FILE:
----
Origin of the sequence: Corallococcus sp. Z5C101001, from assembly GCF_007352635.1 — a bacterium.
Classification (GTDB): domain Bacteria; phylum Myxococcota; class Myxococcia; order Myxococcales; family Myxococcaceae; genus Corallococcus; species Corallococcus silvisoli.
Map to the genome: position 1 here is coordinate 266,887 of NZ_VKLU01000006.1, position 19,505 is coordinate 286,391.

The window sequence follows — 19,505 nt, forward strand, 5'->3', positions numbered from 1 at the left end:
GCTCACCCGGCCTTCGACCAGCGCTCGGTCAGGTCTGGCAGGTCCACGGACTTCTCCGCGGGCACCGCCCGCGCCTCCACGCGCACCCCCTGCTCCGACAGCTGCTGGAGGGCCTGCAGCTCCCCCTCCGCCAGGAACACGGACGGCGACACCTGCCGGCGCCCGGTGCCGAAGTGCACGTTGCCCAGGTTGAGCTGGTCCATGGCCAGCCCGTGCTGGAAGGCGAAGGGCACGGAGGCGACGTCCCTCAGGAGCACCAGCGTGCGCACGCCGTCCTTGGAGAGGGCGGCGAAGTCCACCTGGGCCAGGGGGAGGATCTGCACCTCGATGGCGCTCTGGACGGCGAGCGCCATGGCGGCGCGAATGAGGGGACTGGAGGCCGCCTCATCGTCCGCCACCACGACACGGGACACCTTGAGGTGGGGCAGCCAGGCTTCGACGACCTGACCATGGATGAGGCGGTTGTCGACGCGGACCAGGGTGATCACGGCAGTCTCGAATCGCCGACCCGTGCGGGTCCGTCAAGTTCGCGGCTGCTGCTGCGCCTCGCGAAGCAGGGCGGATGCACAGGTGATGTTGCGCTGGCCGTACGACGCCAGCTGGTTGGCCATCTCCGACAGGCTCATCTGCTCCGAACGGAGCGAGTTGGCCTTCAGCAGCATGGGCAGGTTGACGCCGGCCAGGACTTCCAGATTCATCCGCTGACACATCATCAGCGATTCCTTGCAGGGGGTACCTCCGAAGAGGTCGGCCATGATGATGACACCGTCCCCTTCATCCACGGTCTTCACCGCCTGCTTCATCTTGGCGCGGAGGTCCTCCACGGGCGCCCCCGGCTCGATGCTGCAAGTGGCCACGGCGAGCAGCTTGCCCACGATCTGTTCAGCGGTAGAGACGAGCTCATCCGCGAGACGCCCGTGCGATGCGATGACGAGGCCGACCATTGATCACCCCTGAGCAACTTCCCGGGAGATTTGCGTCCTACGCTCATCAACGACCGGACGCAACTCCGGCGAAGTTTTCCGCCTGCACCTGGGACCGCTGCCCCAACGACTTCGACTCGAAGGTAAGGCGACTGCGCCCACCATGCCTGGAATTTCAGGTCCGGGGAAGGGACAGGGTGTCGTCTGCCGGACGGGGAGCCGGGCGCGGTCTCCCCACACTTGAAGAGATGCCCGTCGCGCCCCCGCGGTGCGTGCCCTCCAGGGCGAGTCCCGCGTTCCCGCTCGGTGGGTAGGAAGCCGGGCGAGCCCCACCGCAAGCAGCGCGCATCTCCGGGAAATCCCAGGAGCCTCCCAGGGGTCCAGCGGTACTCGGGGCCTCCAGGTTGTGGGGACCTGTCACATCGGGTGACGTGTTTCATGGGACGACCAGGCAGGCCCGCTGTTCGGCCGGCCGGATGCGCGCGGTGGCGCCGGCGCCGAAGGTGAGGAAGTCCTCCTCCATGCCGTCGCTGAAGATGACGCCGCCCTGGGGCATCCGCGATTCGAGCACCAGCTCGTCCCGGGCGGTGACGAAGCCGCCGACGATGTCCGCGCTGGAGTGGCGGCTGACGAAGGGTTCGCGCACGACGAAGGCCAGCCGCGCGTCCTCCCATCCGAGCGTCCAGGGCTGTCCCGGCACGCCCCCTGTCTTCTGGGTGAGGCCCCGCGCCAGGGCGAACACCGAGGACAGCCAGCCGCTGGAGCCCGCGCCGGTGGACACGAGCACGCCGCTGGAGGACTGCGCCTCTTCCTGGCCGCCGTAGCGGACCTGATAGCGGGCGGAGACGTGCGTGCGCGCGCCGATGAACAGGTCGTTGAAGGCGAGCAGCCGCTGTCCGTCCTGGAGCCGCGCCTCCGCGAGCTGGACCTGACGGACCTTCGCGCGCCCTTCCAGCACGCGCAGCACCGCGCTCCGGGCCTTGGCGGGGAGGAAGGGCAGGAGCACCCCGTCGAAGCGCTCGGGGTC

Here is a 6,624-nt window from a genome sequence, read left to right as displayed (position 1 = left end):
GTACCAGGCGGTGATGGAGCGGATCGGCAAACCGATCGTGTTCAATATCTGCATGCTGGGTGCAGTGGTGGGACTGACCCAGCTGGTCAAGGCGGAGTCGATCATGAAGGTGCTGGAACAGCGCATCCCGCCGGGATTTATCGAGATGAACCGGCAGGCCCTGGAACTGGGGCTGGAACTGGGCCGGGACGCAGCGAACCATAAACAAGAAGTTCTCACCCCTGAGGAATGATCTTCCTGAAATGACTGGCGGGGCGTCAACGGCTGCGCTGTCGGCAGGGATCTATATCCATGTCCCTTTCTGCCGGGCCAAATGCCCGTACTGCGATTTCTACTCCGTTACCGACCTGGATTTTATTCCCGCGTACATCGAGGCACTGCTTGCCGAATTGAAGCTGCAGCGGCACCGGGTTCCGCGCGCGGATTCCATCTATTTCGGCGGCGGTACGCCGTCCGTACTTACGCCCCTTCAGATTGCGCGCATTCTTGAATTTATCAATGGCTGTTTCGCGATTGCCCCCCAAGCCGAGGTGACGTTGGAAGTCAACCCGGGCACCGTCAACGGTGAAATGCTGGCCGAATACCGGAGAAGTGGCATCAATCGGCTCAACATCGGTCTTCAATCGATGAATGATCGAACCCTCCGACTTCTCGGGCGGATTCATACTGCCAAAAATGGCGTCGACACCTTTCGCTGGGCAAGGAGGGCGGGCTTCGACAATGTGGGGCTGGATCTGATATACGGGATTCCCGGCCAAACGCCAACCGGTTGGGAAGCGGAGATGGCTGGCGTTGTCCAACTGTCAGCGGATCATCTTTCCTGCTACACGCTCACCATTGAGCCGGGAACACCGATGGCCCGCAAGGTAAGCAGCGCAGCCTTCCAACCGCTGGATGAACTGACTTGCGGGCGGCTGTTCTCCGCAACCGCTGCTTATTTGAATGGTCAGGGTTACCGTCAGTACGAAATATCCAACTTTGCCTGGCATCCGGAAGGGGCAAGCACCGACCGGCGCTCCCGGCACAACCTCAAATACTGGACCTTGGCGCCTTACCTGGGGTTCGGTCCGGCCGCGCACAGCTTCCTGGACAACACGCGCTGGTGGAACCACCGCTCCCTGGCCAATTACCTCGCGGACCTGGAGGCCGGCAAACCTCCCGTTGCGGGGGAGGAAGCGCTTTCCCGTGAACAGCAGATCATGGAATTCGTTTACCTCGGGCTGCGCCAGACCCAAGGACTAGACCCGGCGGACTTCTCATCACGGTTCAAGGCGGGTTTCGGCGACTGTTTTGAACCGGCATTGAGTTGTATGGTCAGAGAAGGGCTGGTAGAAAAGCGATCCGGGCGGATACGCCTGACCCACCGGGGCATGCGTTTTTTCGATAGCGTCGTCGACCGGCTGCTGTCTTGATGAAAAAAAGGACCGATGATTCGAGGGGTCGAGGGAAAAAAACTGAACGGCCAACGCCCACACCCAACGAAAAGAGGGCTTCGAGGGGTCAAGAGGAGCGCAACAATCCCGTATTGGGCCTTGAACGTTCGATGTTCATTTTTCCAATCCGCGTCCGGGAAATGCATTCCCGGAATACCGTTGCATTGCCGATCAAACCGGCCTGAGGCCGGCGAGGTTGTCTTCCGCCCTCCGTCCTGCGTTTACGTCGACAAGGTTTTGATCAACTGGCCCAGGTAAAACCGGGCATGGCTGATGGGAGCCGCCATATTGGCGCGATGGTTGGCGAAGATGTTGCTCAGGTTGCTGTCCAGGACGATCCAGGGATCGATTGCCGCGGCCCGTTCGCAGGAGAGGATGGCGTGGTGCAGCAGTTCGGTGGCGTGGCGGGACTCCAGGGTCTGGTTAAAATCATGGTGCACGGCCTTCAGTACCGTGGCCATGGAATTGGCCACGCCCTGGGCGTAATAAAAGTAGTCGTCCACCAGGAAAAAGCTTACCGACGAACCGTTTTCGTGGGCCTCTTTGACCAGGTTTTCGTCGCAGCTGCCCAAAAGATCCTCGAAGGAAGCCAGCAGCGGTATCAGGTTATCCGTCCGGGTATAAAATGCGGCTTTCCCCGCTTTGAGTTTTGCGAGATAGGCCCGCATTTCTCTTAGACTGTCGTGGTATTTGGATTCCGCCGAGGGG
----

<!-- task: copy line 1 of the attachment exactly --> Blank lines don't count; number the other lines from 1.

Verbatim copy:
Origin of the sequence: Corallococcus sp. Z5C101001, from assembly GCF_007352635.1 — a bacterium.